Sir — The editorial, “Of human bondage”, has not come a day late. As has been rightly emphasised in the editorial, development calls for some dislocation and the case of the Narmada dam is no different. What is important is that the dam will help provide water to millions in water-starved areas of Gujarat, Maharashtra and Madhya Pradesh besides irrigating heretofore crop-free areas. In addition, it will generate power for development. The rehabilitation has progressed well so far and hopefully all the displaced families will be able to live a dignified life after being rehabilitated. While the issue of the height of the dam is best left to experts, those agitating should be made to realize the futility of their continued protests and the law should take its own course in handling them.

Like the Silent Valley project in Kerala, this dam has also made the government sit up and analyse the pros and cons of building a dam. Finally, the Supreme Court has cleared the project. The matter should rest at that. It cannot be gainsaid, however, that millions in the three states will benefit, resulting in higher food production and better life for them.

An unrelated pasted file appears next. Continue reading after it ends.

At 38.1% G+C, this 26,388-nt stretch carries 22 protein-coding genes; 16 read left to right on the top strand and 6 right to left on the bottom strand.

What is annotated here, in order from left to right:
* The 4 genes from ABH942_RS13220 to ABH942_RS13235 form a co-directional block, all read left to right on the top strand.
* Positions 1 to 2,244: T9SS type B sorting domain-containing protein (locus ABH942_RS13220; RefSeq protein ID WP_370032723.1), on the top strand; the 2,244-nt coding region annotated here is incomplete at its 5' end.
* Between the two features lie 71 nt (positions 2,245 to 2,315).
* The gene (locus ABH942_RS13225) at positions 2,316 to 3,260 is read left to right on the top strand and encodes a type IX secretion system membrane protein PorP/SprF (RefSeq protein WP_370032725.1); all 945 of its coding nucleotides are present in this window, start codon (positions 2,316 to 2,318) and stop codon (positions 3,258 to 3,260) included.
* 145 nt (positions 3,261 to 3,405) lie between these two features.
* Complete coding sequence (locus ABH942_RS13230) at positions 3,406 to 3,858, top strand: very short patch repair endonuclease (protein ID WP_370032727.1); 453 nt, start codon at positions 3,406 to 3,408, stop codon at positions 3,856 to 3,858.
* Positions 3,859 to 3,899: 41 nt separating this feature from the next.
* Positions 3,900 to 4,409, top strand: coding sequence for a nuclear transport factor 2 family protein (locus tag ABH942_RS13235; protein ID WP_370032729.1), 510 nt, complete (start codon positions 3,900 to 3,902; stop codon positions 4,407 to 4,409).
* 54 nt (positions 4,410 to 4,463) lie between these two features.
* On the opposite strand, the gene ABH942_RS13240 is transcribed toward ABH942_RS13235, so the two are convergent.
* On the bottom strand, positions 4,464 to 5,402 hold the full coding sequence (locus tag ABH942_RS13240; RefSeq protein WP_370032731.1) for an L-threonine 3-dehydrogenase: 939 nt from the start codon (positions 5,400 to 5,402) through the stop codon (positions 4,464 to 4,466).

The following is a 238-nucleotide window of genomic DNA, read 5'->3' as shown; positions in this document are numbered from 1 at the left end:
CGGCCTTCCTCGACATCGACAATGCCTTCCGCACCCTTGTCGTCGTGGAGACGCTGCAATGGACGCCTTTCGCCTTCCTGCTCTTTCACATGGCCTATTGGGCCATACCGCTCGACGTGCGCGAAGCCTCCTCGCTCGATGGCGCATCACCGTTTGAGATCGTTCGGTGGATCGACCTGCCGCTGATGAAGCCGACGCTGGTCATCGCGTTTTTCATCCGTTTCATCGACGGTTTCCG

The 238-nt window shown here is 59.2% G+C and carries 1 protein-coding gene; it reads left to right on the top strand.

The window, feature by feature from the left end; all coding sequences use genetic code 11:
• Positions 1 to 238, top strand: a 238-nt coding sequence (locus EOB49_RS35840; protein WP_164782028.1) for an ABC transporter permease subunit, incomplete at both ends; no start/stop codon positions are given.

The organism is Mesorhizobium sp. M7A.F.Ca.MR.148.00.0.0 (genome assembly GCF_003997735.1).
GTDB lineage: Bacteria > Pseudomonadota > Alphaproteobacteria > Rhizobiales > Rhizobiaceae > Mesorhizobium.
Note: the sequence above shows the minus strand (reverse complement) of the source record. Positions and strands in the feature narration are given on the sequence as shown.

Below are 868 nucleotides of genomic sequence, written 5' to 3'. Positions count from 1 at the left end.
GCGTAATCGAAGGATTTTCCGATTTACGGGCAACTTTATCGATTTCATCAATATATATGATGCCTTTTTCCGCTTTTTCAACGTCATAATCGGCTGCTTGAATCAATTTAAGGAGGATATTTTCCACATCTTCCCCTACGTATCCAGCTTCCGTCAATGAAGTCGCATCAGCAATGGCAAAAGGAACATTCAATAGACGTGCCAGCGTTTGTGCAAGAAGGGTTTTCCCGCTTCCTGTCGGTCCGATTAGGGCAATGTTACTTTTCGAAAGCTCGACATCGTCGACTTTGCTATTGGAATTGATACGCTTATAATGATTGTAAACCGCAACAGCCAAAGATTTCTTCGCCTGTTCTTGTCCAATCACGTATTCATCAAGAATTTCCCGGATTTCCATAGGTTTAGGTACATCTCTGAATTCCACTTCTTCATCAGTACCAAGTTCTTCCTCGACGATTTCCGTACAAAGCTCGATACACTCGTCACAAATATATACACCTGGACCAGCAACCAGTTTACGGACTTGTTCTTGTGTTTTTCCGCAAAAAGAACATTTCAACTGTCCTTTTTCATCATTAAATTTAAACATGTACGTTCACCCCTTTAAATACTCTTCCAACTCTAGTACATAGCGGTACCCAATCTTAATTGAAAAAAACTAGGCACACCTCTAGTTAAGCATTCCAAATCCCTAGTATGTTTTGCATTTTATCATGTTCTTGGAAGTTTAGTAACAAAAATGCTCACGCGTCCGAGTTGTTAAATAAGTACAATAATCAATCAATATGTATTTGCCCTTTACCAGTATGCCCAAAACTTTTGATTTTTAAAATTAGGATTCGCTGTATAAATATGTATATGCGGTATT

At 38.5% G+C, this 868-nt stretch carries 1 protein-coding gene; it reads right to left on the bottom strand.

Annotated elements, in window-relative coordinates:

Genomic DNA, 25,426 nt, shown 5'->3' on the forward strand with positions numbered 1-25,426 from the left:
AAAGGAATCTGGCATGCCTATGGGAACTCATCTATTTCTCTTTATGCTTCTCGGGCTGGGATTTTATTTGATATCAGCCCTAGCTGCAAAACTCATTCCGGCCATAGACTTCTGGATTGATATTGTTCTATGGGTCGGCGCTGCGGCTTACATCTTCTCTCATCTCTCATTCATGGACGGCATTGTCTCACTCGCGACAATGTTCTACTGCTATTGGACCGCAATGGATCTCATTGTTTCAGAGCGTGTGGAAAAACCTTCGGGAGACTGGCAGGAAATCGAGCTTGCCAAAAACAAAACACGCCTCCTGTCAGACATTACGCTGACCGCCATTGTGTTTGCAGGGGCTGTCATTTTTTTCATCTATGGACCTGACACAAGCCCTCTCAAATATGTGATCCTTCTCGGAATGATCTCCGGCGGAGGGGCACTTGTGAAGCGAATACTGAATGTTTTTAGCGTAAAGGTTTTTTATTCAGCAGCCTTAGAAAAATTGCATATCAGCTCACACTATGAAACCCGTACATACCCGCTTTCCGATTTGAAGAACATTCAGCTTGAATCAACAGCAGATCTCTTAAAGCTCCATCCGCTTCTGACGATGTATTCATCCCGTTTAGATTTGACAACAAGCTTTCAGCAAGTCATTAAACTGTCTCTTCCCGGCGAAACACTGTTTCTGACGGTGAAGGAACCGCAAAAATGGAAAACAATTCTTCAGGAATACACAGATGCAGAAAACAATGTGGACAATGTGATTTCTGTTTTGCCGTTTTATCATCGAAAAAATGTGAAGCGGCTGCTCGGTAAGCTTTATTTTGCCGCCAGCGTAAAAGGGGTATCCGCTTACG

Yours faithfully,
S.Ramakrishnan, Calcutta

Sir — It was disappointing to read about Arundhati Roy’s comment on the Supreme Court’s decision to allow the reconstruction of the Sardar Sarovar dam over the Narmada. When a public figure of her stature says that the people will follow in the footsteps of Veerappan just because the government of India is going to flood a section of the valley to generate some much needed energy for the people, it can only be termed unfortunate.

It is for these reasons that the media should desist from glorifying villains. Roy should also stick to what she is best at, writing about pickles, and leave the Narmada issue to genuine environmentalists.

Yours faithfully,
Siddhartha Buragohain, via email

Sir — While Gujarat, Madhya Pradesh and Maharashtra will no doubt benefit from the Sardar Sarovar dam, its immediate impact will destroy the dreams of four lakh displaced villagers. Rehabilitation should be on top of the government’s agenda. Neither the government nor the activists are completely wrong. One must realize that economic prosperity comes with a price tag. But the government should see to it that the human cost is kept to the minimum.

Yours faithfully,
Sush Kocher, Calcutta